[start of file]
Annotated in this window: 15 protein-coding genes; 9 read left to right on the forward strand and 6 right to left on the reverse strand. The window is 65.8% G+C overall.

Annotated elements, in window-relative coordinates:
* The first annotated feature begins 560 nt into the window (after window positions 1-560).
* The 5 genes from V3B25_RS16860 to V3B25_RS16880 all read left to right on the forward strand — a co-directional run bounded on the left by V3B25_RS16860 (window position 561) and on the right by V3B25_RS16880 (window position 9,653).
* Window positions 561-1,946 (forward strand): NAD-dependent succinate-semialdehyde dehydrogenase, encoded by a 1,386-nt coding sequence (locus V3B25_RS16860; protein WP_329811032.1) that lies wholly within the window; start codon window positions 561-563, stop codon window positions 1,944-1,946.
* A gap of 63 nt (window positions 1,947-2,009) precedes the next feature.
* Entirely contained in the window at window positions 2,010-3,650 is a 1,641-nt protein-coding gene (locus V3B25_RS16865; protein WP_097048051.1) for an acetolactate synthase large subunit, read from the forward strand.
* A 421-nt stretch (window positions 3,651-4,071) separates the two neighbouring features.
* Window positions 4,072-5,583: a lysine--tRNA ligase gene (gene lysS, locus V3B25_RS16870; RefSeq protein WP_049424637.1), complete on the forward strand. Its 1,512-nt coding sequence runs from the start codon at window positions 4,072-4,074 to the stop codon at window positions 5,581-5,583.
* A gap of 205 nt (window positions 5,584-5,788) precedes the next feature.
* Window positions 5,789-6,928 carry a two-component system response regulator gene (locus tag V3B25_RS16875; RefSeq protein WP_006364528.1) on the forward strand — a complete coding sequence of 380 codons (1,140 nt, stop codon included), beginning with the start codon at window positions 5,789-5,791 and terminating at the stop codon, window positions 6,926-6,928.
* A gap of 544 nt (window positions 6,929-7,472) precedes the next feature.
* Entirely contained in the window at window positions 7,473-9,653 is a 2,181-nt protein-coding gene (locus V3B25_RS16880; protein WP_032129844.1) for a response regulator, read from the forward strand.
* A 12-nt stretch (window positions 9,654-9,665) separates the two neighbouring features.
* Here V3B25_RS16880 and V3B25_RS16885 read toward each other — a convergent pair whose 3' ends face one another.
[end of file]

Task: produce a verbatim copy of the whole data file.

Annotated in this window: 15 protein-coding genes; 9 read left to right on the forward strand and 6 right to left on the reverse strand. The window is 65.8% G+C overall.

Annotated elements, in window-relative coordinates:
* The first annotated feature begins 560 nt into the window (after window positions 1-560).
* The 5 genes from V3B25_RS16860 to V3B25_RS16880 all read left to right on the forward strand — a co-directional run bounded on the left by V3B25_RS16860 (window position 561) and on the right by V3B25_RS16880 (window position 9,653).
* Window positions 561-1,946 (forward strand): NAD-dependent succinate-semialdehyde dehydrogenase, encoded by a 1,386-nt coding sequence (locus V3B25_RS16860; protein WP_329811032.1) that lies wholly within the window; start codon window positions 561-563, stop codon window positions 1,944-1,946.
* A gap of 63 nt (window positions 1,947-2,009) precedes the next feature.
* Entirely contained in the window at window positions 2,010-3,650 is a 1,641-nt protein-coding gene (locus V3B25_RS16865; protein WP_097048051.1) for an acetolactate synthase large subunit, read from the forward strand.
* A 421-nt stretch (window positions 3,651-4,071) separates the two neighbouring features.
* Window positions 4,072-5,583: a lysine--tRNA ligase gene (gene lysS, locus V3B25_RS16870; RefSeq protein WP_049424637.1), complete on the forward strand. Its 1,512-nt coding sequence runs from the start codon at window positions 4,072-4,074 to the stop codon at window positions 5,581-5,583.
* A gap of 205 nt (window positions 5,584-5,788) precedes the next feature.
* Window positions 5,789-6,928 carry a two-component system response regulator gene (locus tag V3B25_RS16875; RefSeq protein WP_006364528.1) on the forward strand — a complete coding sequence of 380 codons (1,140 nt, stop codon included), beginning with the start codon at window positions 5,789-5,791 and terminating at the stop codon, window positions 6,926-6,928.
* A gap of 544 nt (window positions 6,929-7,472) precedes the next feature.
* Entirely contained in the window at window positions 7,473-9,653 is a 2,181-nt protein-coding gene (locus V3B25_RS16880; protein WP_032129844.1) for a response regulator, read from the forward strand.
* A 12-nt stretch (window positions 9,654-9,665) separates the two neighbouring features.
* Here V3B25_RS16880 and V3B25_RS16885 read toward each other — a convergent pair whose 3' ends face one another.